Rebel Bread founder Zach Martinucci views bread as a canvas for telling stories through food. Case in point: The South Broadway bakery’s popular Nonna G sourdough tells the story of Martinucci’s late grandmother, Nonna Gloria. “When she passed away five years ago, I wanted to make a loaf in her honor and memory,” says Martinucci, who is 27. “She’s my Italian grandma who was my culinary inspiration and life inspiration in general, so I made a loaf with all the ingredients she would put in her Sunday roast—roasted garlic, fresh sage, rosemary, salt, pepper, and olive oil. When we make these loaves, the bakery smells like her kitchen.”

To that same end, Martinucci also believes bread can be a vessel for other flavors. For brunch, that means transformations like making decadent French toast out of challah or repurposing a day-old loaf of sourdough into croutons or a bread salad.

Martinucci’s love of food—brunch included—stems from growing up in a family that loved to cook and eat, he says. Food was such an important part of his childhood near San Francisco that he decided to major in culinary anthropology as an undergrad at the University of California, Los Angeles and, later, study professional bread- and pastry-making at the San Francisco Baking Institute. Martinucci also got hands-on experience when his dad’s cousin opened a French retail bakery in the Bay Area.

In 2018, Martinucci decided to strike out on his own. He moved to Denver and opened Rebel Bread, a bakery with a focus on education and community. “We started teaching classes to connect with people just beyond the transaction of buying bread, but really learning more about the stories and people behind it,” he says.

These days, he’s keeping busy with Rebel Bread’s new subscription pick-up and delivery service called Bread Club, which launched in March 2020 and recently expanded to include other bakeries, such as Mile High Pie Co. and Moon Raccoon Baking Co. (You can also pick up Rebel Bread’s carby offerings at the retail counter of their production facility on South Broadway, in various coffee shops and stores around the metro area, at farmers’ markets, and through select CSAs.)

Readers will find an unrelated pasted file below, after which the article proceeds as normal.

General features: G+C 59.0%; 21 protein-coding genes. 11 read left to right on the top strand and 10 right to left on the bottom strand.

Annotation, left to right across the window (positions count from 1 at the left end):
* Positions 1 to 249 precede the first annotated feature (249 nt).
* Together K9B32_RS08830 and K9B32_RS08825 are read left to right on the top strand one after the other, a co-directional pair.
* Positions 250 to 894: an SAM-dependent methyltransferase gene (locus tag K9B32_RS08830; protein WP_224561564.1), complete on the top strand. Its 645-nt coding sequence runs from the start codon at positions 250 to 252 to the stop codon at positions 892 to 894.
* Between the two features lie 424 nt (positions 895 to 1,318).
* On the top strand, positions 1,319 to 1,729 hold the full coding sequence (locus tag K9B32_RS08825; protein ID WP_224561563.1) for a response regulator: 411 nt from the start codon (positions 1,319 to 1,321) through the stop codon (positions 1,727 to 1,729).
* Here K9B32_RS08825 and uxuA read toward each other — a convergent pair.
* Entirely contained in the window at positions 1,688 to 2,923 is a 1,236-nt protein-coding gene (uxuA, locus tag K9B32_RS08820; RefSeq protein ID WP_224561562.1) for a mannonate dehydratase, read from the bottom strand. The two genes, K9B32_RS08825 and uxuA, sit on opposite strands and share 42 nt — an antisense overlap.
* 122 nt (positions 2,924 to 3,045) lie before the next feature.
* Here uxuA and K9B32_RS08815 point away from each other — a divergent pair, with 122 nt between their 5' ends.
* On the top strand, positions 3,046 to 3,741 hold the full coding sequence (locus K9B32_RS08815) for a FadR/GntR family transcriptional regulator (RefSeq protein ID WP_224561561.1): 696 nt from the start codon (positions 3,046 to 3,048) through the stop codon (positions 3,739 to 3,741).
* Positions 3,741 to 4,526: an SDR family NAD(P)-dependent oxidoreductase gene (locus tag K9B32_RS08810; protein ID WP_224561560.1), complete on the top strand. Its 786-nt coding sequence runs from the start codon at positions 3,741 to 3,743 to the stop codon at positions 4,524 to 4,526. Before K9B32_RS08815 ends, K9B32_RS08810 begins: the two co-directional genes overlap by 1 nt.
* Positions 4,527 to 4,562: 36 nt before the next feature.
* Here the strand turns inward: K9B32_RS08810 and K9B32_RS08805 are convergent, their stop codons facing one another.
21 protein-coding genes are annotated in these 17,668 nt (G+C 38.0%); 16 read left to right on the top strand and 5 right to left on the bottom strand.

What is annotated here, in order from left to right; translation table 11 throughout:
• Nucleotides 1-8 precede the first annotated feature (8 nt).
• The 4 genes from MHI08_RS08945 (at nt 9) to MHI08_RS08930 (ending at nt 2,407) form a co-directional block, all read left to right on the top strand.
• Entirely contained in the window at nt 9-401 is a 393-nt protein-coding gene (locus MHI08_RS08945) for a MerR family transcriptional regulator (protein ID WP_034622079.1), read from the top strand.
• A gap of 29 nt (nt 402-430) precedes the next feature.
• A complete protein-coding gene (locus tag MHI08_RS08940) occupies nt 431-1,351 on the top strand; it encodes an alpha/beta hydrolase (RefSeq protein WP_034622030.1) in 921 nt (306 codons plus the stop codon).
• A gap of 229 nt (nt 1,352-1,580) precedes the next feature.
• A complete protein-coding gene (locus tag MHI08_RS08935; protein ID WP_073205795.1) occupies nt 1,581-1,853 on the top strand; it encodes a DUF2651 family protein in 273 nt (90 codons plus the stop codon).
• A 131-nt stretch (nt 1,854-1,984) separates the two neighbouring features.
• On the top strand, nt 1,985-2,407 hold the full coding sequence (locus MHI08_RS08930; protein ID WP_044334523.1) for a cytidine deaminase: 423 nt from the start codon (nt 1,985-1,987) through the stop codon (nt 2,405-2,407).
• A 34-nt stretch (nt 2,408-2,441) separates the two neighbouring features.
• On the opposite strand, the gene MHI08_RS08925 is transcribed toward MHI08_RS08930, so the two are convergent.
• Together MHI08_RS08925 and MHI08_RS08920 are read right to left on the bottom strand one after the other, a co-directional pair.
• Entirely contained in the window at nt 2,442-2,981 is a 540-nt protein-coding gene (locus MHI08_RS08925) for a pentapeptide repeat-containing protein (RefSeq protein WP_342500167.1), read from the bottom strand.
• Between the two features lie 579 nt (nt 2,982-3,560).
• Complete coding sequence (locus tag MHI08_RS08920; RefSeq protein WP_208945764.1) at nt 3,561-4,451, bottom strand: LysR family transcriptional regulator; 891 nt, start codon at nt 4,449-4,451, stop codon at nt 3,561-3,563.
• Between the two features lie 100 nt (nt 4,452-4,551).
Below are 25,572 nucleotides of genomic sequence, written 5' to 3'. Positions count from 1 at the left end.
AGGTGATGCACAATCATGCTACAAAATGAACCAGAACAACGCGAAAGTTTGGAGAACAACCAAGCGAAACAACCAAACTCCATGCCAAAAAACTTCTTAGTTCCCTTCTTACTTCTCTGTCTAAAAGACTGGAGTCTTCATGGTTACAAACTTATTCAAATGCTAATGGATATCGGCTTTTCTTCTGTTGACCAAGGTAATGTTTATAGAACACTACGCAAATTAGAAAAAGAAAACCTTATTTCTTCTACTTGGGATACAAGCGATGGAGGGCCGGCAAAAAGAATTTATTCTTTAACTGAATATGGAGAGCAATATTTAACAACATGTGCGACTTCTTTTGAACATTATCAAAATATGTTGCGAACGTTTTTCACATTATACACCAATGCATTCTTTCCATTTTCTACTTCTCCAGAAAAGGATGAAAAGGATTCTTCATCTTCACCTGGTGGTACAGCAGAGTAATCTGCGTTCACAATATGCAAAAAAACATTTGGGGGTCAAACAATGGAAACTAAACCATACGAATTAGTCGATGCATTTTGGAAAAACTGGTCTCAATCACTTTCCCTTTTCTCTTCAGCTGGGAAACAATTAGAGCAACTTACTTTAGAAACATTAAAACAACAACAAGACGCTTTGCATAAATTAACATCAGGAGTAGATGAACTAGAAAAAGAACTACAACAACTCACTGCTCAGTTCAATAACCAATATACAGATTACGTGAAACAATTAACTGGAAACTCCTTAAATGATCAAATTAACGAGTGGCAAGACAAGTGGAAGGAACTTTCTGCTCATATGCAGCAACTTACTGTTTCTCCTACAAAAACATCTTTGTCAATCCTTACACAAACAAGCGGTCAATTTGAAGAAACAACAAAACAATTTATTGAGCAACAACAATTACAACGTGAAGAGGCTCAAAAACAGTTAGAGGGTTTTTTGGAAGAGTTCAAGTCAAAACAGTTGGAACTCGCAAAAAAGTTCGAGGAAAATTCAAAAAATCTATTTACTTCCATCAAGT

But even with so many projects, Martinucci always makes time for brunch. Below, he shares his recipes for a veggie strata (a hearty dish similar to a bread-infused frittata) and greens and beans panzanella (an Italian-inspired bread salad) that are perfect for whatever spring produce you happen to have on hand.

Greens and Beans Panzanella

Beans and greens panzanella from Zach Martinucci of Rebel Bread. Photo courtesy of Rebel Bread
Beans and greens panzanella from Zach Martinucci of Rebel Bread. Photo courtesy of Rebel Bread

⅓ loaf of day-old bread
1 lb. kale
5 oz. arugula
5–6 radishes
¼ cup fresh mint leaves
1 lb. (1 can) of white beans
8 oz. of mozzarella bocconcini (little balls)
½ cup extra virgin olive oil
2 tsp. salt
Juice of 1 lemon

Whisk together the extra virgin olive oil, salt, and lemon juice in a bowl. Add more lemon or salt to taste (it should be both tart and salty). Set aside.

Blanch the kale in boiling water for 5–10 minutes until wilted. Drain and set aside. Slice radishes into thin slices on a mandolin or with a knife; and finely chop the mint. Cut the mozzarella into bite-sized pieces. Drain and rinse the beans.Cut bread into ½- to 1-inch cubes.

In a large bowl, toss all the ingredients together until thoroughly mixed and coated with the vinaigrette. It should be glossy and feel slightly overdressed as the bread will soak up some dressing. If it looks dry, add about ¼ cup more olive oil. Cover and refrigerate for at least 30 minutes (or up to overnight). Let come to room temperature before serving.

Spring Veggie Strata

Veggie strata from Zach Martinucci of Rebel Bread. Photo courtesy of Rebel Bread
Veggie strata from Zach Martinucci of Rebel Bread. Photo courtesy of Rebel Bread

½ loaf of day-old Rebel Sourdough or 1 loaf of ciabatta
About 1 lb. or 1 bunch asparagus
About 1 lb. or 1 bunch chard
About ¼ cup fresh Italian parsley
4 oz. goat cheese
4 eggs
1 cup milk
1 tsp. salt

In a large bowl, whisk together eggs, milk, and salt until blended. Set aside.

Trim about 1 inch from the ends of the asparagus, then cut the stalks into 1-inch pieces. Blanch in boiling water for four minutes. Drain and set aside.

Remove the stalks from the center of the chard leaves, then cut the chard into 1-inch ribbons. Blanch in boiling water for one minute. Drain and set aside. You can blanch both vegetables in the same pot. Add the asparagus first; add the chard after three minutes; and drain everything after a total of four minutes. Cut bread into 1-inch cubes. Finely chop parsley. Crumble goat cheese. Once vegetables are cool to the touch, toss all ingredients into the egg mixture and toss with a spatula until combined. Cover and refrigerate for 30 minutes, or up to overnight.

Preheat oven to 350 degrees. Before baking, toss the mixture a couple times to make sure the eggs are distributed evenly. Pour into a 10-inch round cast-iron skillet and press gently to fit. (You can also use a greased baking dish nine-by-nine inches or larger). Bake the dish for 30–40 minutes until the eggs have set. Allow to cool, then serve warm or at room temperature.

Sarah Kuta
Sarah Kuta
Sarah Kuta is Colorado-based writer and editor. She writes about travel, lifestyle, food and beverage, fitness, education and anything with a great story behind it.